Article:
Although not in the traditional sense, Ronald Paapke’s doctor was with him all the way through his recent health emergency.
“It was as if the doctor was actually in the room with me,” says Paapke, 54, who suffered a stroke on Sept. 19. “As I moved, the telecom screen was following me. Where I went, the doctor went. It was pretty amazing.”
Call it telehealth, telestroke or telemedicine, the technology that connects hospital to hospital, and doctors to patients, is what helped save Paapke’s life. By the time he arrived by ambulance to Columbia Memorial, OHSU neurologist Dr. Stewart Weber was already onscreen, working alongside the Astoria man’s team of doctors.
Using a secure two-way video and audio communication, Weber was able to help evaluate Paapke and assist with treatment plans, including using a clot-busting drug. The onscreen interaction helped stabilized Paapke until he could be transferred to OHSU for further treatment.
When Paapke arrived by helicopter, Weber was actually in the operating room with fellow neurologist Hormozd Bozorgchami, who performed the surgery to remove the blood blot.
“I recognized Dr. Weber immediately since I saw him on the video linkup from Astoria,” Paapke told OHSU staff.
Following surgery, Paapke remained in the hospital a few days and then was able to go home. Today he is recuperating with no side effects. His tasks now are to change his lifestyle and to go onscreen one more time for a follow-up appointment.
“I am very grateful,” Paapke says of his ordeal. “I’m fabulous, actually.”
Dr. Miles Ellenby is the medical director of the OHSU Telemedicine Network, a pediatric intensivist at OHSU Doernbecher Children’s Hospital, and an associate professor of pediatrics in the OHSU School of Medicine.
“Patients love the increased interaction,” Ellenby says. “It is cost saving, time saving, and people are much more engaged in their care when they have a more tangible feedback mechanism. They are more accountable and timely in reporting issues.”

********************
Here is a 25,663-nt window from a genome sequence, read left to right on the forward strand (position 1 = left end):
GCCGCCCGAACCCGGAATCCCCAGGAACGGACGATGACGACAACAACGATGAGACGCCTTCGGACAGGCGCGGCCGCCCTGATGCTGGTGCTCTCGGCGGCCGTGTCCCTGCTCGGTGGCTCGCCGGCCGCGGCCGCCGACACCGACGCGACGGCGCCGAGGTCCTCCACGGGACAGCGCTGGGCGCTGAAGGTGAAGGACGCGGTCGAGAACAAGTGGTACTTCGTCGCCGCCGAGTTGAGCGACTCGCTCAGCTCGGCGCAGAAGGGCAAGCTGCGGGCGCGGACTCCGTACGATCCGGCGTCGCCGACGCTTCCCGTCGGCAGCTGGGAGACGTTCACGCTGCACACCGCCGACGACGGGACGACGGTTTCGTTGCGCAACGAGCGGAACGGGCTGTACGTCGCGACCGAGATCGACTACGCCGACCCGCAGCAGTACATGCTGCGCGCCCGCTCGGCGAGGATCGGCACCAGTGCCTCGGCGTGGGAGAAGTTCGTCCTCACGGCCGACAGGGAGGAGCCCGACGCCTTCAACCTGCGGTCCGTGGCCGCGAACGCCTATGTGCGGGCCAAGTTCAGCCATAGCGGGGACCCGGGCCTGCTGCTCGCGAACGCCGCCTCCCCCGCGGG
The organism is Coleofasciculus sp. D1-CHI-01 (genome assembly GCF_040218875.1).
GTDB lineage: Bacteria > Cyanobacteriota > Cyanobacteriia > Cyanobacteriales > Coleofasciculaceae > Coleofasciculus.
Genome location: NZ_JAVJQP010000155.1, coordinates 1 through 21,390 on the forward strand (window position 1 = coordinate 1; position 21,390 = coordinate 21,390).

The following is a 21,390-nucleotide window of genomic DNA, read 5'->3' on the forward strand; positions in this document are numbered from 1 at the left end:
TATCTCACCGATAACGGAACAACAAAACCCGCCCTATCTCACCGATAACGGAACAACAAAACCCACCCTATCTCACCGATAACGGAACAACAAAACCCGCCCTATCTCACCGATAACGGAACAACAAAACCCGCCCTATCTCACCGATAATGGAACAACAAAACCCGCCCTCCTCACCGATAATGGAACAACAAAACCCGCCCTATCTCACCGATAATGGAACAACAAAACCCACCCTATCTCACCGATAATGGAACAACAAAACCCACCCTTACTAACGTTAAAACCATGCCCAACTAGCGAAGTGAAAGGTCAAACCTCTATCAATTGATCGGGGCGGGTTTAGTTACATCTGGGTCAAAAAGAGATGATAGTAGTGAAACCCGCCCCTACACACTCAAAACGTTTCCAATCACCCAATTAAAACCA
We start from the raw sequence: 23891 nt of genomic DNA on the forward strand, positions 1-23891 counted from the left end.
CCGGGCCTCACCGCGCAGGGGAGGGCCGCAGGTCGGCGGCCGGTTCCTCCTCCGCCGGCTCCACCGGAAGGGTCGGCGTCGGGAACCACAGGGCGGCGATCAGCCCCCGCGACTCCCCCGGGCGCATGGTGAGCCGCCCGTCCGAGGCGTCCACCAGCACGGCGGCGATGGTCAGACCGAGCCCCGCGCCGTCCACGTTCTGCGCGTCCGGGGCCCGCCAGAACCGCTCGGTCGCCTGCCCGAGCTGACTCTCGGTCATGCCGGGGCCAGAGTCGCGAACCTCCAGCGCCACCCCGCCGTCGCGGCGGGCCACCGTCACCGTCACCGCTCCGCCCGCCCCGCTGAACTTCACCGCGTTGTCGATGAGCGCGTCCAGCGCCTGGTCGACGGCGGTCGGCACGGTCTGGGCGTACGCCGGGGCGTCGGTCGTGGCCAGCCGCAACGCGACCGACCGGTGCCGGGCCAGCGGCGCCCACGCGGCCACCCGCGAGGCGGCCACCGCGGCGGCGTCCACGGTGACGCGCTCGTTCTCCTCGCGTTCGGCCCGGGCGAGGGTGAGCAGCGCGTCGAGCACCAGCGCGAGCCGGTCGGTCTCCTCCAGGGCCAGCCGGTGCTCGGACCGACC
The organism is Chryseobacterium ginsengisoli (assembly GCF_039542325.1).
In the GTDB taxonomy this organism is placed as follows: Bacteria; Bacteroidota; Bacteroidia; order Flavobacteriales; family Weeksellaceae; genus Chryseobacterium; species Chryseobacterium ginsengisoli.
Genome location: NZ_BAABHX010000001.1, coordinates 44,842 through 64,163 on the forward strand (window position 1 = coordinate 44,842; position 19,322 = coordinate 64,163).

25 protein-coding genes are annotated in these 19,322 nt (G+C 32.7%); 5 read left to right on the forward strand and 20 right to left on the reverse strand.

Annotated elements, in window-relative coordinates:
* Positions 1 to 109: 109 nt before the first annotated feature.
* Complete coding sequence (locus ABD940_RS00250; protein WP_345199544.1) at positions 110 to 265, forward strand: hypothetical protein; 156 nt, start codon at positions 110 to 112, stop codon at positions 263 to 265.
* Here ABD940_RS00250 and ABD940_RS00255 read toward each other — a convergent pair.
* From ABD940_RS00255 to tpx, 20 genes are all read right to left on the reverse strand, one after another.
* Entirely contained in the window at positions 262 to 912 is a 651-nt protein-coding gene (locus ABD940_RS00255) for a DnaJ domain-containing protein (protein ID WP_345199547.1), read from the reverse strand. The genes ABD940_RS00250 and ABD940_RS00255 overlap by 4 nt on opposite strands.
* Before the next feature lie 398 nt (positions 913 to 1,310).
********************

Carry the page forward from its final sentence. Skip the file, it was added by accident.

OSHU has three main arms to its telemedicine program: acute care medical consultations to hospitals in the network and their emergency rooms; ambulatory outpatient specialty care, especially for those with chronic diseases; and, in its infancy, remote patient monitoring. About 1,700 patients currently use the telemedicine system, Ellenby says.
“Telemedicine helps doctors make better decisions with the local team,” says Ellenby. “It’s a different way to practice medicine, but in the end, it increases efficiency.”
Most telemedicine consultations are covered by Medicare and some health insurance plans, he says.
Salem Health goes onscreen with OHSU for its youngest patients.
“The pediatric unit can receive consultations from pediatric intensivists,” says Lisa Ketchum, director of Women’s and Children’s Services. “When a consult is needed, staff will bring the device to the patient’s bedside and then place a call to OHSU to activate.”
Telemedicine started at Salem Hospital in 2011, and the pediatric unit currently uses the network for one or two patients per month.
“The amazing thing about telemedicine is that the provider who is consulting can do a physical exam on the patient,” says Andrea Bell, nurse manager of the Pediatric Unit. “They can listen to the patient’s heart and lungs, and can view imaging studies. They can move the robot around the room and zoom in to look at the patient closer. They can view the patient so closely that they can assess their pupils and look at abnormalities on their skin, such as a rash.”